By Trevor Busch
To determine the recreational priorities of Taber residents for an upcoming Recreation Master Plan, town council has been provided with an outline of the process from RC Strategies + PERC.
A Recreation Master Plan is a high-level strategic plan for the Recreation Department designed to guide decision making, justify investments, identify priorities, and provide direction.
“The rec master plan is a major project that will entail about 23 weeks to complete,” said recreation director Dawn Phillips at town council’s May 27 meeting. “It will give the town direction over the next decade or more on future development, and to help guide us in our capital budget planning in the future.”
Co-project manager Ryan Schwartz with RC Strategies + PERC, the firm contracted by the town to complete the master plan, explained that the document is not intended to be a detailed capital plan but rather a guideline for town decisions.
“A rec master plan is not going to be a detailed 10-year capital plan with all the costs laid out for the next 10 years, but hopefully it does provide enough detail to start you in the right direction, kind of get that momentum rolling, and make sure that it’s informing capital plans and what not moving forward.”
Contents of a plan typically include vision and mission, values and principles, goals, benefits, and outcomes. Other considerations are programming, partnerships, policies, supporting community groups and volunteers, promoting opportunities, allocating rental spaces, fees and cost recoveries, affordability, and cost efficiencies. In relation to infrastructure, consideration is given to maintaining existing facilities and spaces, the process of decommissioning, identifying needs, prioritizing potential projects, and how to plan for new infrastructure.
“Typically when people think of a rec master plan, they flip to the section where it shows what’s going to be the new facilities over the next 10 years,” said Schwartz. “But that is just a small part of what a rec master plan is. It will identify what some of those priorities are, but I just wanted to mention the fact that maintaining existing facilities and spaces is kind of the number one priority for us. Before we think about what we need in the future, how are we taking care of the facilities we already have. Looking at the life span of some of the facilities, what’s the process of decommissioning or rejuvenating them, or building them from scratch, some considerations around that.”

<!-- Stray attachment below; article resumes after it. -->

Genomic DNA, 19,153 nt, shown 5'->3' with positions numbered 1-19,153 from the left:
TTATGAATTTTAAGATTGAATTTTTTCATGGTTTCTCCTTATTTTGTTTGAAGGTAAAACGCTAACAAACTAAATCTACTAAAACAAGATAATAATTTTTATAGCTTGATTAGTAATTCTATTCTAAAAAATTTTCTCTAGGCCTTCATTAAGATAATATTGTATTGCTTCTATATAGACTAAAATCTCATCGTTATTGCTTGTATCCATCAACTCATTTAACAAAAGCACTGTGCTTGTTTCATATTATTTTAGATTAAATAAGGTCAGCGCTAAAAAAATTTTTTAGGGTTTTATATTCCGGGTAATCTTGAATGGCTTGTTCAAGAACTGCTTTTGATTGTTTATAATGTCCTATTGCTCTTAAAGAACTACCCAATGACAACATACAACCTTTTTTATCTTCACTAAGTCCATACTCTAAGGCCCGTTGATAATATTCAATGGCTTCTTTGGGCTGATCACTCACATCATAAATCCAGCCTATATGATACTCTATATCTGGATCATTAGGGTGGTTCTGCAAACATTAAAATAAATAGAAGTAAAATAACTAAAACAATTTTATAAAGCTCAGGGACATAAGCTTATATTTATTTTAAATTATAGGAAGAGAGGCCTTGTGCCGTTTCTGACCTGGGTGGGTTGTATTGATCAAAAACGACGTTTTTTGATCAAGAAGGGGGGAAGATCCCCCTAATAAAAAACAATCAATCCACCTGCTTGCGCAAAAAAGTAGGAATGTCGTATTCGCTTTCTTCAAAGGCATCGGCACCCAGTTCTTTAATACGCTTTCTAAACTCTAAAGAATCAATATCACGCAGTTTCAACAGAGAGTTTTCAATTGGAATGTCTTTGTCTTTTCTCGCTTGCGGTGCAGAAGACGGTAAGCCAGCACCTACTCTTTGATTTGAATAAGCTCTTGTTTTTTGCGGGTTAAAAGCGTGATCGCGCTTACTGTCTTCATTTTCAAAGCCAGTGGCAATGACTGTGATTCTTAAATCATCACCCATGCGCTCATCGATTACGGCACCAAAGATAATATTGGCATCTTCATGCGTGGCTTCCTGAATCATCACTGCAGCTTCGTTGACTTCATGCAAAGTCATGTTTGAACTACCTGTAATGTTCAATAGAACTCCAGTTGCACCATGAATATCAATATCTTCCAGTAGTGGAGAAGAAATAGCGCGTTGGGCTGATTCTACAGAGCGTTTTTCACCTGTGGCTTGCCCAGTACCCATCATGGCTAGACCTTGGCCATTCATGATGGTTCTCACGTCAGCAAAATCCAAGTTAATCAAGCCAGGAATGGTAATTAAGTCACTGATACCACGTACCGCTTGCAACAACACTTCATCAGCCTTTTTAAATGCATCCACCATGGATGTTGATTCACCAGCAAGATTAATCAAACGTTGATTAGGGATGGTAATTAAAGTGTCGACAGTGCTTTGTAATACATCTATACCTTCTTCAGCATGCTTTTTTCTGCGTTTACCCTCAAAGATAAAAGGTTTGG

Research for the plan consists of a planning review, population and demographics, current facilities and programs, service delivery and trends. To engage citizens, the group will be conducting a household survey, community group survey, stakeholder interviews, and internal interviews. Developing the plan requires a research report, visioning session, community workshop, the creation of a draft recreation master plan, and a public and stakeholder review.
“Through this process, we’re going to have a big wish list of what people want to see in the community,” said Schwartz. “So it will be kind of our job to sort through what’s a want versus a need, what are some of those top priorities, how do we prioritize them in a transparent way so that when we do make decisions, some people or groups might not be happy, but at least they can see a process behind that decision making that we can stand behind.”
RC Strategies + PERC is now engaged in formulating an entirely new rec master plan for the municipality, but according to an initial proposal provided to the town in late October 2018, updating the town’s original rec master plan — developed in-house in 2016 — would have taken about three months at a cost range between $15,000 -$20,000.
“We’ll look at all of the previous planning that you’ve done,” said Schwartz. “You don’t want to start from scratch. I know that you did do some work a couple of years ago around recreation planning, so we’ll consider all of those, the feasibility studies that have taken place, like the Small Ice investigation, and I know there has been some work around indoor field feasibility. So all of that will be considered.”
Originally, the town had intended to develop a new Regional Recreation Master Plan in 2019 — a partnership that was eventually declined by the town’s municipal neighbours — using the 2016 plan as a starting point, and was expected to take up to 10 months and cost anywhere between $60,000 -$90,000.
Coun. Garth Bekkering inquired if RC Strategies + PERC would be formulating their plan in close alignment with the recreational priorities of the Municipal District of Taber.
“They’re on the list of stakeholders to be invited to those face-to-face stakeholder meetings, and we definitely will be talking with them,” said Schwartz. “It’s my understanding they are doing a similar process right now, and so we want to make sure that we’re collaborating and if there’s any ways that we can align our plans, we will.”
The project is expected to be completed before the end of 2019.